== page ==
Nomura Says India's Optimism Misplaced, Moderates FY24 GDP Growth Forecast To 5.2%

Nomura economists said its FY23 GDP growth estimate is at 7%, but it expects a "sharp moderation" to 5.2% in FY24.

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Japanese brokerage Nomura has projected a sharp moderation in India's growth rate for FY24 to 5.2% as compared to FY23, saying Indian policymakers are “misplaced” about their optimism on the country's growth prospects.

After a week-long meetings with policymakers, corporates, commercial banks and political experts, its economists said its FY23 GDP growth estimate is at 7%—on a par with the RBI's revised down forecast—but it expects a "sharp moderation" to 5.2% in FY24.

“While we broadly agree with our interlocutors on the growth prospects in FY23, we believe the optimism in FY24 may be misplaced and that the spillover effects from the global slowdown are being underestimated,” its economists Sonal Verma and Aurodeep Nandi said in a note.

The RBI has hiked repo rate by 190 basis points since May to tame inflation and is expected to do more, especially amid faster rate tightening by the U.S. Fed, which is bound to impact growth.

The economy grew at 4% in FY20 in a multi-year low. The estimated slowdown in growth in FY24 will come ahead of the next general elections.

Indian policymakers have frequently spoken about the need to have a sustained growth of over 7% for achieving long-term economic ambitions.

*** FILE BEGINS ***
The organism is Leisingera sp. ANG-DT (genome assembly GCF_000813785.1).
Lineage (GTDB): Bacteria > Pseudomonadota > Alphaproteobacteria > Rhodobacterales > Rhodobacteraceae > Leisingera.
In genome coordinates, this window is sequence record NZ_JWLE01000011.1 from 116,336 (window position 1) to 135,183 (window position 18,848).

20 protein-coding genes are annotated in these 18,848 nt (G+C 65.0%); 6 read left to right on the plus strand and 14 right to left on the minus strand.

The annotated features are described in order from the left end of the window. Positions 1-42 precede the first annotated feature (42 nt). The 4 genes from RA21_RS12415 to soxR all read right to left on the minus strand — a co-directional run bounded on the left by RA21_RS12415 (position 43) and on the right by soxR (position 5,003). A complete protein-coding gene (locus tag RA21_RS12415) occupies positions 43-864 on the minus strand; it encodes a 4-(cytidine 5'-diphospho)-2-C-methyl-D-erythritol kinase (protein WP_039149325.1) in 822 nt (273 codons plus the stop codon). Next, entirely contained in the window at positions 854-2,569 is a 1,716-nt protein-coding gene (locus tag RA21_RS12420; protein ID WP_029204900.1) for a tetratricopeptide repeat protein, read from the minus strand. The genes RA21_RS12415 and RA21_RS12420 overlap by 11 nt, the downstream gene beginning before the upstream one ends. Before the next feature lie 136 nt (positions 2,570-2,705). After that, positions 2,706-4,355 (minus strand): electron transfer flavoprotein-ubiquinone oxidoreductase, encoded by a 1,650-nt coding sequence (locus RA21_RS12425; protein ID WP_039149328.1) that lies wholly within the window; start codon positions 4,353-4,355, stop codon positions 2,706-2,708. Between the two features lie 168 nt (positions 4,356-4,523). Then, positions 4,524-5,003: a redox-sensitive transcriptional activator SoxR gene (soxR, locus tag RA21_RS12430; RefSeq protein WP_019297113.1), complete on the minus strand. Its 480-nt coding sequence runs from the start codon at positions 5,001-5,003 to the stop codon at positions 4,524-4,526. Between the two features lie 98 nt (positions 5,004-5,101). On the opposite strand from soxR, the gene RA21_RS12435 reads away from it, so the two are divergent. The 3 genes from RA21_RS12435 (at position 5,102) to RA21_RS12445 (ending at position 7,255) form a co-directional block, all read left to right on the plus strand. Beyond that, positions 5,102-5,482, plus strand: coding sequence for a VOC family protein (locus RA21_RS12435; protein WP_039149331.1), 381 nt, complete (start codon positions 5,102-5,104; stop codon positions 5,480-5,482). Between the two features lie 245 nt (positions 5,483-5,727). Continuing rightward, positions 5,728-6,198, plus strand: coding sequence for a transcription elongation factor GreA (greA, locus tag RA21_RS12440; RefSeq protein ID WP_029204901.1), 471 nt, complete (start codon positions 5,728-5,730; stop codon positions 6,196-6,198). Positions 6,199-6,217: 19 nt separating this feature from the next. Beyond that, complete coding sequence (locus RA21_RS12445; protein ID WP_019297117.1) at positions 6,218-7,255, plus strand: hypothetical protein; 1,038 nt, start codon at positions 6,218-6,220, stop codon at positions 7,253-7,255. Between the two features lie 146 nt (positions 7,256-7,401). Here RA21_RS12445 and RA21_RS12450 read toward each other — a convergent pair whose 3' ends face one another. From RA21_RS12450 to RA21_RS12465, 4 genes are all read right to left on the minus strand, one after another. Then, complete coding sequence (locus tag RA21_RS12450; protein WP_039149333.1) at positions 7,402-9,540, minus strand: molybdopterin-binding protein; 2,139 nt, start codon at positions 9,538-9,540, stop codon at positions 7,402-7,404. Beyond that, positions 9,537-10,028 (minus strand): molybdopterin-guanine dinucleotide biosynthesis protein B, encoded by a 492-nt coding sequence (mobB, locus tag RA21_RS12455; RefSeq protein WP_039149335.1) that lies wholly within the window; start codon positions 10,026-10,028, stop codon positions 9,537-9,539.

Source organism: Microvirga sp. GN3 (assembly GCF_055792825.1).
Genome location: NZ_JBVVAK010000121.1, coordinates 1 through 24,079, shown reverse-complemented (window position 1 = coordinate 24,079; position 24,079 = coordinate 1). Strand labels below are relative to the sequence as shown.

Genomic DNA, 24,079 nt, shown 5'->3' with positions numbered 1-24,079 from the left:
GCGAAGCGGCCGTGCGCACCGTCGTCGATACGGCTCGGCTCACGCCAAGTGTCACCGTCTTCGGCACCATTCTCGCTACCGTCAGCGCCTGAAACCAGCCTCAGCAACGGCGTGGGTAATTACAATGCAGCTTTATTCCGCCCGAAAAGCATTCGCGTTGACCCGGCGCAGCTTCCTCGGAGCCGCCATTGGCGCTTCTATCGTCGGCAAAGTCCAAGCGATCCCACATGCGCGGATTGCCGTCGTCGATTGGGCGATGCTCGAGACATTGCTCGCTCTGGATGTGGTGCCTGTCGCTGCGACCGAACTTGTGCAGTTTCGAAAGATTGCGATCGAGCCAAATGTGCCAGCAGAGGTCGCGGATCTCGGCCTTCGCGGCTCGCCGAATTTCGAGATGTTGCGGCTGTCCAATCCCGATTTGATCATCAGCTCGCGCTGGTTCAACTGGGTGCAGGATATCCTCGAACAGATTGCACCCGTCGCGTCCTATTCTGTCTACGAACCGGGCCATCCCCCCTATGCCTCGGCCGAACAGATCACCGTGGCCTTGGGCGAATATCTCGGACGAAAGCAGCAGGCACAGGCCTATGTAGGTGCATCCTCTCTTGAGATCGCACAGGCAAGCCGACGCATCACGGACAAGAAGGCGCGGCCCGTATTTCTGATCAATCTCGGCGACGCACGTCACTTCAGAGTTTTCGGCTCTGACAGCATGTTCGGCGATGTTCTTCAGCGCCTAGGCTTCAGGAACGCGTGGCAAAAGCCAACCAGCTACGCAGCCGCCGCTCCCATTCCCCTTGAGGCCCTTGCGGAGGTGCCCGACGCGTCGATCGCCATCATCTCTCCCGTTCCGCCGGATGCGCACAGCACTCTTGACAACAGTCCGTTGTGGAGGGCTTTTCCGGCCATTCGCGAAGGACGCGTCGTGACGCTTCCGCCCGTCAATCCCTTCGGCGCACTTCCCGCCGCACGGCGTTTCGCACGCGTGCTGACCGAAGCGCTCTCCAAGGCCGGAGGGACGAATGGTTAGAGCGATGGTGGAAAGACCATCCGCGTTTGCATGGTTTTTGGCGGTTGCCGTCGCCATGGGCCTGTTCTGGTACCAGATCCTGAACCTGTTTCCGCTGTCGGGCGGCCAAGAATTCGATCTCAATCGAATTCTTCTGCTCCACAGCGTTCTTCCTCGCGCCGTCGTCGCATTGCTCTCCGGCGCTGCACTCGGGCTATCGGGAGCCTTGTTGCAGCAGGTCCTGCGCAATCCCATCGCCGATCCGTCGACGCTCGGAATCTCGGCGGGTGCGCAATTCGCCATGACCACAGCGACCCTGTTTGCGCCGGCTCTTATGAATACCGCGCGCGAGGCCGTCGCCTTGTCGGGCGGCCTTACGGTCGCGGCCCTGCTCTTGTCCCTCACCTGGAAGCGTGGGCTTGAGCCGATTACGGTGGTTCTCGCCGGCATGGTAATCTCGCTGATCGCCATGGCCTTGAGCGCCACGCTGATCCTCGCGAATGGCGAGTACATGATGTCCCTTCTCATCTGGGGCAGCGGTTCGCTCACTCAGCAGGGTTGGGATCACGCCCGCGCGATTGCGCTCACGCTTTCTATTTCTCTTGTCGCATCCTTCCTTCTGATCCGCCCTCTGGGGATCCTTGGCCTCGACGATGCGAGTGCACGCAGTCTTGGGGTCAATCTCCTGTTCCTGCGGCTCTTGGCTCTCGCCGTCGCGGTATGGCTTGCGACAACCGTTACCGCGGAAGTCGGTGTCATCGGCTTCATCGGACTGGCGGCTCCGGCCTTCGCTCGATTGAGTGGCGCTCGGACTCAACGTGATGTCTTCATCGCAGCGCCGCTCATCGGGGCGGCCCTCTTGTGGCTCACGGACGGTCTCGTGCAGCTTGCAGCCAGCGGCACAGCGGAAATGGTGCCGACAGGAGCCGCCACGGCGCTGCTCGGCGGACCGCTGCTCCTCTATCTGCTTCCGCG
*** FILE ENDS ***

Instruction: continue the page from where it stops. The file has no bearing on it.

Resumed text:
The brokerage said the mood in the country is “relatively positive” with risks seen emanating from weaker global demand, and added that domestic recovery is getting broad-based as seen through pick-up in investments and higher credit growth.

It recommended policy vigilance amid the global headwinds, and underlined that macro stability should be the priority over growth.

The brokerage said it expects the RBI to go for a 35-basis-point hike at the December meeting and deliver a 25-basis-point increase in February to take the repo rate to 6.50%.

It expects inflation to average at 6.8% in FY23, a tad above the RBI's 6.7% estimate, and cool down to 5.3% in FY24.  On the fiscal consolidation front, it said expenditure cuts would be necessary to meet the 6.4% fiscal deficit target for FY23 and added that it is “circumspect” about a sub-6% target for FY24.

The brokerage said it expects the current account deficit to widen, with a weaker currency to follow. It said market participants believe there is no "line-in-the-sand" for either forex reserves which stood at over $530 billion, or the level of the rupee.